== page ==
Former Haiti president Aristide invited to return from exile
The Government of Haiti has agreed to issue its exiled former president Jean-Bertrand Aristide with a diplomatic passport, paving the way for a return which promises to further cloud the country's muddy political waters. Lawyers for Mr Aristide, who has been living in South Africa since he was ousted in a 2004 coup, were assured yesterday that Haiti's cabinet would issue the document, should he choose to submit the necessary paperwork.
The decision removes a final hurdle preventing the left-leaning former president from carrying out his promise to return to Haiti "today, tomorrow, at any time", to help the nation rebuild after the earthquake which destroyed its capital city and killed as many as 300,000 people just over a year ago.
It nonetheless comes at a tricky moment. Today will see the official announcement of results from the first round of Haiti's most recent presidential elections, which took place in November and have since sparked occasional public unrest amid allegations of voter fraud.
Mr Aristide's former party, the Famni Lavalas, was banned from that poll on a technicality, after mistakes were discovered in paperwork it submitted to organisers. His presence in the country will inevitably add to pressure for the entire election to be scrapped and repeated.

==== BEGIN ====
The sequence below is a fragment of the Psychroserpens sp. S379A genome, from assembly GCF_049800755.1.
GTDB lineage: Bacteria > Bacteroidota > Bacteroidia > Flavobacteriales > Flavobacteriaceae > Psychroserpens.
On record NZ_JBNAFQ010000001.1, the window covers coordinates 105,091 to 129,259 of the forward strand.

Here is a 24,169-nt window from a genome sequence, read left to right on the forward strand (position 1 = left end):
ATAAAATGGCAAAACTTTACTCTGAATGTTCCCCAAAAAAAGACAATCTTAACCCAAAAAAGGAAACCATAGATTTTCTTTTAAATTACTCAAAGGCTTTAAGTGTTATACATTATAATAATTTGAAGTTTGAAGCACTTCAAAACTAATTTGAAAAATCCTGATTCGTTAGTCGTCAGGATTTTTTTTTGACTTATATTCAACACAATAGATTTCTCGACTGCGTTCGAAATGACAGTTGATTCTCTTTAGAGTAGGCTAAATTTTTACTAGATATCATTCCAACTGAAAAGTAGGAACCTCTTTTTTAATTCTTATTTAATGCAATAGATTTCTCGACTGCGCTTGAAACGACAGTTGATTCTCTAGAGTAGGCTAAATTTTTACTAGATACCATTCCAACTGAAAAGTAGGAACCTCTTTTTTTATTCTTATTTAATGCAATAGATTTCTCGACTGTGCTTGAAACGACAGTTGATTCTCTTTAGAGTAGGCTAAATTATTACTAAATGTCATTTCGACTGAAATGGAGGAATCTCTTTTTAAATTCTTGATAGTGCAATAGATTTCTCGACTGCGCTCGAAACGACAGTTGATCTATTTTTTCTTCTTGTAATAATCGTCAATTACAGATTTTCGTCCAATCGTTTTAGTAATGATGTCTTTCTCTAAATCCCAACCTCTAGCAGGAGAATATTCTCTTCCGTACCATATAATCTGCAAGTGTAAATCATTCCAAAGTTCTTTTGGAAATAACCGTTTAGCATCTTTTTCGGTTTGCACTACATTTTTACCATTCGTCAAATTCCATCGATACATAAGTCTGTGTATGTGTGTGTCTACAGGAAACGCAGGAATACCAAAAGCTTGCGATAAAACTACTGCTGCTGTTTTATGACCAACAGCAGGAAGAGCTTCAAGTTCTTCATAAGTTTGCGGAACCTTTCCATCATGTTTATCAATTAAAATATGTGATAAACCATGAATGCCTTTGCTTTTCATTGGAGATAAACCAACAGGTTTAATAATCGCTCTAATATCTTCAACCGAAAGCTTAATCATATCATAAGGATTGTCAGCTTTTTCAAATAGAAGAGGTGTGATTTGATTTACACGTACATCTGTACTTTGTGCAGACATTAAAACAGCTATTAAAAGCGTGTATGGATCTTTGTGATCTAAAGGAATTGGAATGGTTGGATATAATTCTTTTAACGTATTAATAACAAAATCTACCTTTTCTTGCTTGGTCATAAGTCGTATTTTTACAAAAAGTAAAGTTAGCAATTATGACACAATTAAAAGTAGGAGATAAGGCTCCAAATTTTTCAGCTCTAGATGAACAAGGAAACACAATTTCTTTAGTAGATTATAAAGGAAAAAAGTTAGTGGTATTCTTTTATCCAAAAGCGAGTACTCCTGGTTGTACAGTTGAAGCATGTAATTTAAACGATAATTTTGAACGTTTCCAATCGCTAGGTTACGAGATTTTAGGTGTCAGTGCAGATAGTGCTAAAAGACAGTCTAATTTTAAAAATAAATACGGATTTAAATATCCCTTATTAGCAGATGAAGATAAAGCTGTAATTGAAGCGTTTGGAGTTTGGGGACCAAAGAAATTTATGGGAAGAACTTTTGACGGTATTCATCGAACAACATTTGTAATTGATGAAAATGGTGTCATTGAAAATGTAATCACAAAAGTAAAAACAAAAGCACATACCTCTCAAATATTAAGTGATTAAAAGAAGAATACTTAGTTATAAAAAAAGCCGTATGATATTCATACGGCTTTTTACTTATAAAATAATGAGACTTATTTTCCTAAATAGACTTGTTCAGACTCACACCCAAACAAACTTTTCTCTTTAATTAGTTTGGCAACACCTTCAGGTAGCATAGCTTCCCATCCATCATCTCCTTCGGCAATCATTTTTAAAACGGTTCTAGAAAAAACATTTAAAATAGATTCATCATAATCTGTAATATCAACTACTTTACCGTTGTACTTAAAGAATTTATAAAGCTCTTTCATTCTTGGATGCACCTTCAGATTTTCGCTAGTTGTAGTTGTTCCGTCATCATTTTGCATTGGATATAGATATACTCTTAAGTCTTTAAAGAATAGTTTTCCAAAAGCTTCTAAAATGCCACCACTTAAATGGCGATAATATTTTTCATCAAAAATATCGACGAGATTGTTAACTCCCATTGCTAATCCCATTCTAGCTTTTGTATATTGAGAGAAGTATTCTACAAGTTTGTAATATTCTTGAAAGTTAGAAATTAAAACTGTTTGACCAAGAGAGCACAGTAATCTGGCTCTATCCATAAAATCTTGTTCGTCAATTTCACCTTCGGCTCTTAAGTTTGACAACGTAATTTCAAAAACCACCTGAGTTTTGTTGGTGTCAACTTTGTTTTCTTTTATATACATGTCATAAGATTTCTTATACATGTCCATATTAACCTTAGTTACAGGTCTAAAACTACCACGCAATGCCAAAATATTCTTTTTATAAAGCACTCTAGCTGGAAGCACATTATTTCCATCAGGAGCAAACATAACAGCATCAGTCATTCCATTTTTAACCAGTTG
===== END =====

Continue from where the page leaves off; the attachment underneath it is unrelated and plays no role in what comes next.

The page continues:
Further intrigue surrounds the fact that Mr Aristide, 57, will join his lifelong bête noire, Jean-Claude Duvalier, the former dictator known as Baby Doc, in Haiti. Their joint return from exile will further polarise an already-tense political environment.
Mr Aristide, a former Catholic preacher who replaced Mr Duvalier as Haiti's first democratically elected leader in 1986, is romanticised by poorer Haitians, who continue to support his Famni Lavalas in large numbers.
Supporters say that coups which twice removed him from office, in 1991 and 2004, were orchestrated by the US government after he enacted economic reforms – including trade tariffs and increased minimum wages – which damaged American business interests. Opponents have accused him of corruption and human rights abuses, however.
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